where <OS type> is one of linux, bsdos, freebsd, sun, generic, hpux, or digital. This will both build the logtail program as well as install it in /usr/local/bin. The, and the configuration files will be installed in /usr/local/etc. Once the package is built and installed, add a line to the root crontab launching at a desired interval. For example, to run Logcheck once per hour at five minutes past the hour:

5 * * * * /usr/local/etc/
Linux Intrusion Detection System

The Linux Intrusion Detection System (LIDS) is a kernel patch for the Linux kernel as well as an admin tool for enhancing security. LIDS implements a reference monitor and mandatory access control in the Linux kernel. When LIDS is in effect, file access, system and network administration operations, raw device file access, and memory and I/O access can be made impossible, even for root! LIDS not only provides protection but detection as well. Like PortSentry, LIDS can detect port scans against the host and notify the systems administrator. LIDS can also detect other access rule violations as well.

LIDS can also respond to any access rule violation. This response can either be through logging to syslog or even terminating a user session. LIDS' flexibility make it ideal as a host intrusion detection and response tool.

The kernel patch and LIDS administrative software can be downloaded from the LIDS Web site: Incorporating LIDS into a Linux system requires that the proper kernel patch be applied to the kernel source tree -- that is for kernel 2.2.19, the LIDS patch lids-0.9.15-2.2.19 should be used. Once the patch is applied, the kernel should be rebuilt and installed. Also, the lidsadm program should be built and the LIDS system configured. After all of that is done, the system should be rebooted with the new kernel and then sealed. A detailed discussion of the LIDS system is beyond the scope of this article, however, the LIDS Web site contains excellent documentation of the LIDS software as well as how to integrate it into a Linux system.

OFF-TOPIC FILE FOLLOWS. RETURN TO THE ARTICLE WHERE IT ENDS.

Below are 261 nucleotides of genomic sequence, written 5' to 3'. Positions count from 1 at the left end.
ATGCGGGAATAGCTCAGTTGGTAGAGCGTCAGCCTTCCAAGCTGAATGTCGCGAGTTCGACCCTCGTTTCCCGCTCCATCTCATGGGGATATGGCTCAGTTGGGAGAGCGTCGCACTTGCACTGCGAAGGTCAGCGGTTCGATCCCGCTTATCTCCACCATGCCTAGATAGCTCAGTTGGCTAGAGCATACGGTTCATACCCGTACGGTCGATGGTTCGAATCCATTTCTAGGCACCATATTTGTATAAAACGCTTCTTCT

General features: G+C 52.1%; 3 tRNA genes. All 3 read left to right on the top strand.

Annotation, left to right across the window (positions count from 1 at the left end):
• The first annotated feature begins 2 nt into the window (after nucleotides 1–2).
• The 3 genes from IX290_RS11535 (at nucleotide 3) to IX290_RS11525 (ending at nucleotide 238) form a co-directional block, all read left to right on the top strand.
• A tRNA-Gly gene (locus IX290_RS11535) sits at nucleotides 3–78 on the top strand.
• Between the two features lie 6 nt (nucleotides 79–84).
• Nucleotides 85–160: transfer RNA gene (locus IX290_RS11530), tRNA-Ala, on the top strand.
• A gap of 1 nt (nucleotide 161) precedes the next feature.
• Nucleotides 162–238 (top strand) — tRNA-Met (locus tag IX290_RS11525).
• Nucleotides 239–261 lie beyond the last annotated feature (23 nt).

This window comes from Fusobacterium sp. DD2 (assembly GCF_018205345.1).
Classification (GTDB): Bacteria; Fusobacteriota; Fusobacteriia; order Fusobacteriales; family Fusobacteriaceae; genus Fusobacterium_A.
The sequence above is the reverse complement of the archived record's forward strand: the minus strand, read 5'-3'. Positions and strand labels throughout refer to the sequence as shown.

Network IDS and host-based IDS can be used together to help protect a network. The network IDS can monitor all traffic on the network and identify an attack while the host-based IDS can provide administrators with the ability to detect if an attack against succeeded in compromising a host. As stated earlier, a network IDS only knows about attacks that match the patterns in its filters. All network IDS have this "blind spot". This is where a host- based IDS is handy in conjunction with a network IDS. A host-based IDS can remove the blind spot by providing continuous monitoring of hosts so that if an attack succeeds in evading the network IDS, a host compromise can still be detected.

Intrusion Detection Systems come in two predominant forms: host-based and network. These two categories can then be broken down further into real-time and near-real-time response systems. In the real-time category for freeware network IDS is Snort, whereas the near-real-time freeware IDS is Shadow. Under host-based IDS, the real-time packages include the Linux Intrusion Detection System (LIDS), PortSentry, and HostSentry. Near-real-time host IDS include Tripwire, FCheck, AIDE, and Logcheck. Utilizing any of these to protect a network or host provides systems and network administrators with greater capabilities in securing their systems.

Ido Dubrawsky has been working in UNIX and network administration field for nine years. When not working on security, he spends his free time with his wife, Diana, their two children, and their dog, Reidy. He is currently employed by Cisco Systems in the Cisco Secure Consulting Service as a Network Security Engineer.